People's Democracy

(Weekly Organ of the Communist Party of India (Marxist)


No. 04

January 27, 2013



Human Chain against Sexual Violence on Feb 11


Sudha Sundararaman


THE AIDWA central executive committee meeting at Kolkata on January 20-21, 2012 has called for a nationwide signature campaign on a petition to the prime minister, with a charter of demands, to deal with sexual violence and crimes against women on an urgent basis. On February 11, AIDWA along with members of the SFI and the DYFI will form a human chain and take a pledge to continue the struggle for justice, intervene in cases of violence against women and inculcate values of gender equality.


AIDWA CEC also resolved to have widespread protests jointly with women’s organisations on March 8 – International Women’s Day, linking the ongoing violence to economic and social devaluation of women in a neo-liberal regime. The demand for 33 percent will be taken up as well.


The meeting, which was presided over by AIDWA president Shyamali Gupta, along with vice presidents, Subhashini Ali, Savithri Mazumdar and Rampari, passed a condolence resolution for the Delhi gangrape victim, and resolved to intensify the struggle for justice and equality. The general secretary, Sudha Sundararaman, while presenting the report on current developments, highlighted the different facets of violence that was being faced by women today, and stressed the need to intervene on them at many levels.  




The report noted that in the aftermath of the brutal gangrape of a 23 year old paramedical student in a moving bus in Delhi on December 16, 2012, women, students, youth along with other sections took to the streets in an unprecedented storm of protests. They laid siege to parliament braving water cannons and lathi charges by the police. The girl’s death on December 29, despite her courageous fight to live, sent the whole nation into mourning.  Seldom has the country seen such a mammoth reaction on an issue of violence against women. 


Many aspects of the crime provoked this spontaneous outburst. The inhuman brutality in a moving bus in a crowded area of the country’s capital served as a trigger for pent up resentment against insecurity and harassment in various forms that girls were facing almost daily. The frustration of being groped in crowded areas, or in buses, without recourse to justice, the sexist comments that demeaned and humiliated women, has fed into the anger. The extensive media coverage also played a role, giving constant updates of the girl’s brave battle, and of the protests that went on for days.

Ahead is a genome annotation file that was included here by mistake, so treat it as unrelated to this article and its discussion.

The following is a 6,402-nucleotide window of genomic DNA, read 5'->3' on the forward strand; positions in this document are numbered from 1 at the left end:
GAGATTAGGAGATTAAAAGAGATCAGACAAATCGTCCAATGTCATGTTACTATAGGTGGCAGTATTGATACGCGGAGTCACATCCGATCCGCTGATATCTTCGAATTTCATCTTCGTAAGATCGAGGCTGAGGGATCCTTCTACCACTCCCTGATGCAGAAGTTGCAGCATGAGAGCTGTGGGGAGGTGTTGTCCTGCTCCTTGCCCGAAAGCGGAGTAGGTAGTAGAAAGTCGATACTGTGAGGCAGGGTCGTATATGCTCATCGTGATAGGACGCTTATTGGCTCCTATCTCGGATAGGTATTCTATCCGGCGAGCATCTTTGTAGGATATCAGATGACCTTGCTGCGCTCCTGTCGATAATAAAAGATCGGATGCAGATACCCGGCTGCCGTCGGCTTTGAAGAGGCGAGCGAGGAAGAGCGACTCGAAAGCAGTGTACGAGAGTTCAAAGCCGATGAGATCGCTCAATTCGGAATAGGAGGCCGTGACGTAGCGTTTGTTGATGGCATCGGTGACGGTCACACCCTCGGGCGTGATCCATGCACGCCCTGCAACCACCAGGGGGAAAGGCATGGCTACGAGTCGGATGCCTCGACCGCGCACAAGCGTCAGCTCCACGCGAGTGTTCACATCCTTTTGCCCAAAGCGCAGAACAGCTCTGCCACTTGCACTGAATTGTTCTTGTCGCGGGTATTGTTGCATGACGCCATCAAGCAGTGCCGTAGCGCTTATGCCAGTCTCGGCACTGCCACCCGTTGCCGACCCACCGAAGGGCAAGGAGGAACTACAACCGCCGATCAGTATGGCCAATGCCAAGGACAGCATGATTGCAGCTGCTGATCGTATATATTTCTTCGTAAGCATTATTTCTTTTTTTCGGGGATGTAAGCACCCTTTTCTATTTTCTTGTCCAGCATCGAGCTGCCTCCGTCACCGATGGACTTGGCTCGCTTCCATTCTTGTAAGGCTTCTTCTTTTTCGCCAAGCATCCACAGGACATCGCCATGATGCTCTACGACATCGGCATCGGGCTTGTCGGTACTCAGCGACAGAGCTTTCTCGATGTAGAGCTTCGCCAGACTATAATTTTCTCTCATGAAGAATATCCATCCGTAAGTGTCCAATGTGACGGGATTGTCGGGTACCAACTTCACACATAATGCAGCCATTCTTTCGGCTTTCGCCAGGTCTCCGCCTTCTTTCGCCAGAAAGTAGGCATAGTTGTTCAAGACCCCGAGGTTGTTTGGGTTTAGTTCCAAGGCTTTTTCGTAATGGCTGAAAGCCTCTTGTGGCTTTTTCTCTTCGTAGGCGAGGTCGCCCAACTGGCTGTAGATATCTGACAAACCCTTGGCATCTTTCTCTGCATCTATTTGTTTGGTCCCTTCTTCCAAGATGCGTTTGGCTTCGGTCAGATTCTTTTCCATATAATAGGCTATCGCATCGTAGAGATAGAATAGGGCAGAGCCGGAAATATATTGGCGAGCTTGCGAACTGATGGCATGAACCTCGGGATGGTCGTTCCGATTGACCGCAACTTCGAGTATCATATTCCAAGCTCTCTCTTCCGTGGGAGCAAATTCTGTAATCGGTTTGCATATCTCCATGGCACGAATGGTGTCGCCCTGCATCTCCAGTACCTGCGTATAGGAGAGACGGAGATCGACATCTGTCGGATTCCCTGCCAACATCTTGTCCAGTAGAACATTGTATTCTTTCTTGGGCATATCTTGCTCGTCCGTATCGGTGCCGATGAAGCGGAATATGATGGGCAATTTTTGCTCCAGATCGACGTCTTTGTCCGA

The protests also highlighted the glaring failure of the legal system as a whole. The repeated submissions to the government demanding changes in the rape laws have been met with apathy. Now, after the pressure mounted from all quarters, two committees have been set up to examine the legal aspects. But the biggest problem of implementation remains. AIDWA, along with the other national women’s organisations has submitted a detailed memorandum, highlighting the changes required to ensure justice. Kirti Singh from AIDWA had made a detailed presentation to Justice Verma Committee on this. Speedy trials, certainty of punishment, accountability of the police, proper rehabilitation and support, all have to be guaranteed.




In the aftermath of the gangrape, the worst kind of sexist and regressive comments were being made by conservative sections including BJP and RSS leaders, and so called ‘god men’. Many of these statements justify sexual crimes against women by blaming them for becoming victims of assault rather than focusing on the crimes of the perpetrators. A number of fatwas denying use of mobile phones for women and restricting their mobility after sunset were issued by khap panchayats and Muslim fundamentalists across the country. AIDWA has demanded that the Supreme Court view expressed in Court recently that banning mobile phones, and issuing dress codes is illegal, should be acted upon by the government, and appropriate action taken against those issuing such diktats. In Puducherry, the announcement by the education minister that girls would have to wear a coat to school, as a knee jerk reaction to the abduction and rape of a school student, was vehemently opposed by AIDWA and others, forcing the minister to revoke the diktat.